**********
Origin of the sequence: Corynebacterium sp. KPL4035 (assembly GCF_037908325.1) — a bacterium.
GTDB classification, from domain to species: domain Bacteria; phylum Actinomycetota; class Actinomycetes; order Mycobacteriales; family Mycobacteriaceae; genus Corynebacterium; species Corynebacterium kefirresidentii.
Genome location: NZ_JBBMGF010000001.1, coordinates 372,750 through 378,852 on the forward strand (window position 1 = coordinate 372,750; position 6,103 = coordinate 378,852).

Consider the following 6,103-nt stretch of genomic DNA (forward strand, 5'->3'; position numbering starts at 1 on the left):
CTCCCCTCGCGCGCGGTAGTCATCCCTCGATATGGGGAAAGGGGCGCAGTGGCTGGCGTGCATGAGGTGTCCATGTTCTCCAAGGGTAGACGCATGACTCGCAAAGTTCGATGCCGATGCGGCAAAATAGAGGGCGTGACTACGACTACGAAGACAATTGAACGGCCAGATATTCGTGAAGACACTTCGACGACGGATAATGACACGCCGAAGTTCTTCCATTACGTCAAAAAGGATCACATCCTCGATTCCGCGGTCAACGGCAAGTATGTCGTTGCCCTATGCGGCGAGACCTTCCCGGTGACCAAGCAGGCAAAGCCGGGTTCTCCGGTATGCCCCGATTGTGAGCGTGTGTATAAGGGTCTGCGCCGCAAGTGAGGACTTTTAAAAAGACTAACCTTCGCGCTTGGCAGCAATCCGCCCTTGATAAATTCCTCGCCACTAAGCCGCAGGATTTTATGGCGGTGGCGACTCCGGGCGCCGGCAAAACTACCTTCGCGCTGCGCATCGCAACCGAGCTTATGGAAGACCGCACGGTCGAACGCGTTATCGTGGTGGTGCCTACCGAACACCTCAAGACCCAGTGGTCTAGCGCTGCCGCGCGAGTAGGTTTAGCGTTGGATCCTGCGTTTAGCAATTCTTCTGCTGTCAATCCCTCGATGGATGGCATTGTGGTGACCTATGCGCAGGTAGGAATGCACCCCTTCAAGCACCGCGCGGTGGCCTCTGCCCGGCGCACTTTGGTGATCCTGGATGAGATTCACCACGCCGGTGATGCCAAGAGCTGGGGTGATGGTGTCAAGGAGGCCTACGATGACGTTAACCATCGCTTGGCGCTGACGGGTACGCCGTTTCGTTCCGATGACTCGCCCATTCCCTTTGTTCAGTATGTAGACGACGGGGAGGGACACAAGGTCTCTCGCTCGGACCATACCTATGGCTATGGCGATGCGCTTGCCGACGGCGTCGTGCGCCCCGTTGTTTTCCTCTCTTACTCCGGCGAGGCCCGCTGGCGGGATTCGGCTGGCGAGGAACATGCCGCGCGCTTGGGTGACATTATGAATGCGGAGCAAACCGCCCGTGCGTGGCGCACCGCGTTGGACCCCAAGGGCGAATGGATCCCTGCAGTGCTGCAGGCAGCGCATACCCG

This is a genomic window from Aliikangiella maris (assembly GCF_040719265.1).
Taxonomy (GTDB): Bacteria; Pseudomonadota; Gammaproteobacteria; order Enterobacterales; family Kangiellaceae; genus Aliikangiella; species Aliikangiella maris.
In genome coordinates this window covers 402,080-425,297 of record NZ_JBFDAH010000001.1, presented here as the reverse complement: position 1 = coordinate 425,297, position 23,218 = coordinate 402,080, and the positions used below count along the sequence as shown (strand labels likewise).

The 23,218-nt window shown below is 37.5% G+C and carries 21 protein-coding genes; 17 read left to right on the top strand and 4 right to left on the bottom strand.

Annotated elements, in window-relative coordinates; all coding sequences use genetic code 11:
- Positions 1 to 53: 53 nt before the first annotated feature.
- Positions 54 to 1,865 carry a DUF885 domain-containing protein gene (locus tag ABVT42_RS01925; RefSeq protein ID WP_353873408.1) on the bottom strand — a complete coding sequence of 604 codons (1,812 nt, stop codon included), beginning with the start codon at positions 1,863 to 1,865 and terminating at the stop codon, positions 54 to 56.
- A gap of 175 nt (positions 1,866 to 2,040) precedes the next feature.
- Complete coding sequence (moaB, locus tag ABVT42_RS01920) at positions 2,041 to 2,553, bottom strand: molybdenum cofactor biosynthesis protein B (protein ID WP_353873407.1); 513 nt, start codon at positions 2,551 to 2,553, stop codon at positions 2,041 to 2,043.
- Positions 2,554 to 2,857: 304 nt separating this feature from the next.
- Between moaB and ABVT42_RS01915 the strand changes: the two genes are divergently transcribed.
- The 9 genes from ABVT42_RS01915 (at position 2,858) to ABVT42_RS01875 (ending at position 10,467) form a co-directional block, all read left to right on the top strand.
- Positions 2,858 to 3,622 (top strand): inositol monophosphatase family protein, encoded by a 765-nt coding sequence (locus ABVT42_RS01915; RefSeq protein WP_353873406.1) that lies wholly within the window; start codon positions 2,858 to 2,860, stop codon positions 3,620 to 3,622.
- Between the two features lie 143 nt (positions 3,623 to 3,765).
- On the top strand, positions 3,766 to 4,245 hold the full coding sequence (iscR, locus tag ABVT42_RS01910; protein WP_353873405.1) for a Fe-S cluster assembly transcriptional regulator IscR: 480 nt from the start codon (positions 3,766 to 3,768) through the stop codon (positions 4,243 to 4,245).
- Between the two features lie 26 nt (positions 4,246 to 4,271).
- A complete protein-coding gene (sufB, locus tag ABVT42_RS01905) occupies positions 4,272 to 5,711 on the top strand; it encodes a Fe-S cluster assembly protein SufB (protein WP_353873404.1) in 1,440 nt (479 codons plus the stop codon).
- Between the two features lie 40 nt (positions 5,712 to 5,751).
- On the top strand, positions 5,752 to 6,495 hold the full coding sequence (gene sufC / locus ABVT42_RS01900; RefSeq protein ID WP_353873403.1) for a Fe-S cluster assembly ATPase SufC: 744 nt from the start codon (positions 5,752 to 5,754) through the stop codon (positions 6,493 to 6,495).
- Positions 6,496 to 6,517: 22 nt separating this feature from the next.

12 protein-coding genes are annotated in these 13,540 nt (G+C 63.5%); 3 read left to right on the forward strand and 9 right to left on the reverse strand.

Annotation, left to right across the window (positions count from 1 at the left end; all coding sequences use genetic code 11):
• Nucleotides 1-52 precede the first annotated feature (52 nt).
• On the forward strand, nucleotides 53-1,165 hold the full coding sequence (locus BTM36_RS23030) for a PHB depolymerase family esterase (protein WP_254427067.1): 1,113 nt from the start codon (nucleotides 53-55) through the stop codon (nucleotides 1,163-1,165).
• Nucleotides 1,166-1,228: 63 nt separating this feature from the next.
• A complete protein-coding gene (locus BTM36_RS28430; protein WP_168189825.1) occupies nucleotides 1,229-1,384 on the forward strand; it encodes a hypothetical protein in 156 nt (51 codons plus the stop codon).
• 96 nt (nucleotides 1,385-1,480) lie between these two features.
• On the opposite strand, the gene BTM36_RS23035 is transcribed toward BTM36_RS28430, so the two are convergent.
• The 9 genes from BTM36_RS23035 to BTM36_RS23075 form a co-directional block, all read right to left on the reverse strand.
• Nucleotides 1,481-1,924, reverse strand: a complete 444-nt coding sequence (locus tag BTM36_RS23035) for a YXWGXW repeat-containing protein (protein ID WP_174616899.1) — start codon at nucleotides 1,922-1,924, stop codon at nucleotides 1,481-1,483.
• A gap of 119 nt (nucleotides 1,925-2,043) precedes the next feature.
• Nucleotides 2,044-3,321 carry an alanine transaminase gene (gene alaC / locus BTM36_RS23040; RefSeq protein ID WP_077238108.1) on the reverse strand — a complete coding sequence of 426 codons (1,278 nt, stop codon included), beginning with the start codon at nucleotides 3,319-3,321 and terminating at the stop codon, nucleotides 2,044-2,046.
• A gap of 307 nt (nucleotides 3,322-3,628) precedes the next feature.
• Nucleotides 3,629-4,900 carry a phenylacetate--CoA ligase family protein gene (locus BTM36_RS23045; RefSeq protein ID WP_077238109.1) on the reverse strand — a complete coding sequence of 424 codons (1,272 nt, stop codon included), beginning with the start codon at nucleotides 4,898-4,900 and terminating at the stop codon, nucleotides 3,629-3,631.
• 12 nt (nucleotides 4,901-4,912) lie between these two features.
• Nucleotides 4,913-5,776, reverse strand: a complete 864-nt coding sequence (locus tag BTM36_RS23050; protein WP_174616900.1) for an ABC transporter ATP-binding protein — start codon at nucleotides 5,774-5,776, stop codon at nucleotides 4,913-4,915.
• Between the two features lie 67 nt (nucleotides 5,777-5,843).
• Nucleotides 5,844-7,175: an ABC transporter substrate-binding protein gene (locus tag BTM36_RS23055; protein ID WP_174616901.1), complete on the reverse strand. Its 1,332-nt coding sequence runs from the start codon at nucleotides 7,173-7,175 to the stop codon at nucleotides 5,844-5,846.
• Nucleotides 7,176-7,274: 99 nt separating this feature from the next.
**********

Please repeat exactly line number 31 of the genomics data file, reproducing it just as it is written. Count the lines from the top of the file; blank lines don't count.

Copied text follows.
• A complete protein-coding gene (locus BTM36_RS28430; protein WP_168189825.1) occupies nucleotides 1,229-1,384 on the forward strand; it encodes a hypothetical protein in 156 nt (51 codons plus the stop codon).